ICP Interest Group:
Decolonising Psychology & Psychology Decolonising Society
Polli Hagenaars, Naomi Koerner & Élison Santos
We are pleased to tell readers about a new Special Interest Group dedicated to decolonising psychology and examining ways in which a more globally-informed psychology can be a catalyst for decolonising minds and societies. We invite ICP Members to join a safe forum to engage in an open discourse. Members need not be “experts” in the area—any ICP member or student member interested in developing their awareness, knowledge and understanding, and in transforming knowledge into action, is welcome.
Readers may have noticed that we have used the term “decolonising” rather than “decolonisation of.” We consider decolonising a process that actively involves exploring our own awareness and understanding of the influences of colonisation not only on psychology as a discipline and profession, but also on our minds, behaviour and relationships; on indigenous populations; on various institutions and on the environment. It is about taking responsibility and deconstructing and repairing what has gone wrong by colonisation. We have chosen to use the term “decolonising” rather than “decolonisation of” to recognize this process.
Decolonising puts human rights, equity and justice at the core. We see it as a practice that begins with decolonising our ways of thinking and our attitudes. Referencing the seminal ideas of Frantz Fanon (1925-1961), Maldonado-Torres (2017) wrote, “Attitude is key in the decolonial turn and the decoloniality of not only psychology but also knowledge, being, and power more generally.”
Through this interest group on decolonising, we will examine ways in which (unequal) socio-political power structures, now and in the past, have shaped psychology as a discipline and as a profession. We will critically analyse the ways in which theories, knowledge and practices developed in colonial contexts, are re-produced and hinder a more globally-informed exchange among psychologists across international lines. We will explore the continued effects of colonial power structures in the work of psychologists as educators, practitioners, researchers, mentors, administrators, and human beings.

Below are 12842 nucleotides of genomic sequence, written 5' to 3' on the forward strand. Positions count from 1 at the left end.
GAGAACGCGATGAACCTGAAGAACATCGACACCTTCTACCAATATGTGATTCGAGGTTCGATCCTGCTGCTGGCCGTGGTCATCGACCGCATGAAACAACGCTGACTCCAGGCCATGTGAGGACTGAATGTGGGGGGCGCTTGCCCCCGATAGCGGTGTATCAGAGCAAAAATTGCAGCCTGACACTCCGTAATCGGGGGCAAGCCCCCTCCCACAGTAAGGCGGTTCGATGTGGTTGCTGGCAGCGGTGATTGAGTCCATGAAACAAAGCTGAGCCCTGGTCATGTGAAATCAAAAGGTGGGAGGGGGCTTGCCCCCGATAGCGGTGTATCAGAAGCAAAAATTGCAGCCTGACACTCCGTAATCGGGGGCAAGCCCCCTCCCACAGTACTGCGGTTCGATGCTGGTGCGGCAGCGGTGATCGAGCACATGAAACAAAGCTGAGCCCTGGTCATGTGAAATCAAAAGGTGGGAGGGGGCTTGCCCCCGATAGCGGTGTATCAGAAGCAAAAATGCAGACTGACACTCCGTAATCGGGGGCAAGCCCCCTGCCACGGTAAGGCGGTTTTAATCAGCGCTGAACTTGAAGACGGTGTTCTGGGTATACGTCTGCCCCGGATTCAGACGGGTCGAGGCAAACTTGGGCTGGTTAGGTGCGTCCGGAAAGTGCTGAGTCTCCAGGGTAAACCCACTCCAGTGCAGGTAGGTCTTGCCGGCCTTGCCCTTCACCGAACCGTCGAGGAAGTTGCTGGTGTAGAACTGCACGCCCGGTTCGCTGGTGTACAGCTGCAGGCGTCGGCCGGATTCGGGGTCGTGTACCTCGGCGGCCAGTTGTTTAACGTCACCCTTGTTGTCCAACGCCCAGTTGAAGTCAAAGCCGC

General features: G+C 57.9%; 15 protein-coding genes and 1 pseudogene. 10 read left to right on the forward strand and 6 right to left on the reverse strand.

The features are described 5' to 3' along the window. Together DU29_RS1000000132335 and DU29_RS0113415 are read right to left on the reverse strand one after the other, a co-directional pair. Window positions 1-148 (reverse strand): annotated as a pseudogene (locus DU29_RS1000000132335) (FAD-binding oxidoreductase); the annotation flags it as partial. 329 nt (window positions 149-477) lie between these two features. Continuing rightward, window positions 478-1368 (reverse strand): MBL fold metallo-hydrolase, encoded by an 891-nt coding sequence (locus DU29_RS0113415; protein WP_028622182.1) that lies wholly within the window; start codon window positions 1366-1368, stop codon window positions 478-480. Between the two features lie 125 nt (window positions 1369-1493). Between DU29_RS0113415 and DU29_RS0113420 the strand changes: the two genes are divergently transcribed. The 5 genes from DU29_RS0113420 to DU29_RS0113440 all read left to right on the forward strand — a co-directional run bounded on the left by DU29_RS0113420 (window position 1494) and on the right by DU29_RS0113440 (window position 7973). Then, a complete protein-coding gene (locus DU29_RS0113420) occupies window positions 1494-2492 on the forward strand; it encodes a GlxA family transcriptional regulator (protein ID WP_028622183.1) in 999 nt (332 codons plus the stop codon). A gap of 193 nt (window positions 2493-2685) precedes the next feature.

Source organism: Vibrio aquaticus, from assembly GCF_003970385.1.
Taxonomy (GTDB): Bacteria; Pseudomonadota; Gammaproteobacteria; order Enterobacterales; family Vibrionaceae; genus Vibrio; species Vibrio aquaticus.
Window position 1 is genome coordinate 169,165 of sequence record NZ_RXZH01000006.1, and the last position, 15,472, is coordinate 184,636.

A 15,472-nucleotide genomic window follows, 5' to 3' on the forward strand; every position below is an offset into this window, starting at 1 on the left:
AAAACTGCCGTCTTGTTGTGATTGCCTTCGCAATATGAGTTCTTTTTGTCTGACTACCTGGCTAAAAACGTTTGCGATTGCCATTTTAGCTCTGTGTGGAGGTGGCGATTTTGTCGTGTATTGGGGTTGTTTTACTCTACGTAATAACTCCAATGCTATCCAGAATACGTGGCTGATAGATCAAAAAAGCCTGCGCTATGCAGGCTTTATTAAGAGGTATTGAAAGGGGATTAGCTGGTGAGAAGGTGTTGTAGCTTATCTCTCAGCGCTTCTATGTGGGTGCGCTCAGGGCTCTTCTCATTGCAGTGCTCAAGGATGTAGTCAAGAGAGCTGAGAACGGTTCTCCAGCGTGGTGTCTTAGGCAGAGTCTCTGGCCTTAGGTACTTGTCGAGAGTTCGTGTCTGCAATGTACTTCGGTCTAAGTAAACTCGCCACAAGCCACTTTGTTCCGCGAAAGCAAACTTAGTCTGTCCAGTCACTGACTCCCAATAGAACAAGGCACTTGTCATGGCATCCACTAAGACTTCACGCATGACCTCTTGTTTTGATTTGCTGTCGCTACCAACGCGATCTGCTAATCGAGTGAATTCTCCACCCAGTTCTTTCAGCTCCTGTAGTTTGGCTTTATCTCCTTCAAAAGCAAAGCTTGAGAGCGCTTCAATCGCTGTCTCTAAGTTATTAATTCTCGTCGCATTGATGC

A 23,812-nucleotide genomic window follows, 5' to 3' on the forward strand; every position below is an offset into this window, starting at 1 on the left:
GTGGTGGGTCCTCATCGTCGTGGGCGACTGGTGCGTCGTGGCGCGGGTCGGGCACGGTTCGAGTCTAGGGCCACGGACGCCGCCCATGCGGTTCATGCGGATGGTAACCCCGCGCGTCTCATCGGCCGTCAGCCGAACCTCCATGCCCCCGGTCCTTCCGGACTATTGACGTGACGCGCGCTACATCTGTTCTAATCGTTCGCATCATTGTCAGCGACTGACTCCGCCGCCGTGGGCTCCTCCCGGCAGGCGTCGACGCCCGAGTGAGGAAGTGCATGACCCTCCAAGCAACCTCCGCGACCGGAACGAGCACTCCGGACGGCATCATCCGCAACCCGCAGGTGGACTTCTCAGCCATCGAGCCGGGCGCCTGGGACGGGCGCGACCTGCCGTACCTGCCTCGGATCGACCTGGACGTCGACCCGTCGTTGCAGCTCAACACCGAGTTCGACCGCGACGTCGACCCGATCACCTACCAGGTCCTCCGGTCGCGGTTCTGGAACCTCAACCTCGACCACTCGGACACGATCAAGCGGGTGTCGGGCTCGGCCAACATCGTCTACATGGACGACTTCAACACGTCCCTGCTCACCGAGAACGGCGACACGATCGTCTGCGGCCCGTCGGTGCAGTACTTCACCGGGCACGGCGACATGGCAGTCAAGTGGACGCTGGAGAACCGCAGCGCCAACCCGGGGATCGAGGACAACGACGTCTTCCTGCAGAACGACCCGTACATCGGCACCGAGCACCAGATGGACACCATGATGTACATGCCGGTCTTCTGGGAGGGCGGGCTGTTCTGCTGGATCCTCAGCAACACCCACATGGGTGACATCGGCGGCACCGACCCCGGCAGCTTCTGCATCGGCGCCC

We will consider how to move from knowledge about colonial influences on psychology as a discipline, to ethical decolonial practices and reparative actions, actions psychologists can take to combat and dismantle (post-) colonial influences (structural, institutional, epistemological) inside and outside their discipline and profession, to ensure that the principle of the equal inherent Dignity of each person is upheld (Universal Declaration of Human Rights, 1948).
We plan to send you a formal invitation along with a survey, to learn more about your perspectives and experiences with regard to colonialism and decolonising—we are interested in multiple global perspectives. The upcoming ICP virtual conference (October 22-24, 2021) will include programming on the topic of ‘Decolonising’ as well as a Networking Café wherein attendees can explore the topic further through discussion and exchange.
Feel free to contact us via email. We also have an online discussion forum that ICP members can now join. We invite questions, comments and expressions of interest.
Polli Hagenaars (Netherlands, ICP Director-at-Large): email@example.com
Naomi Koerner (Canada, ICP Member): firstname.lastname@example.org
Élison Santos (Brazil, ICP Director-at-Large): email@example.com
Maldonado-Torres, N. (2017). Frantz Fanon and the decolonial turn in psychology: From modern/colonial methods to the decolonial attitude. South African Journal of Psychology, 47, 432 – 441.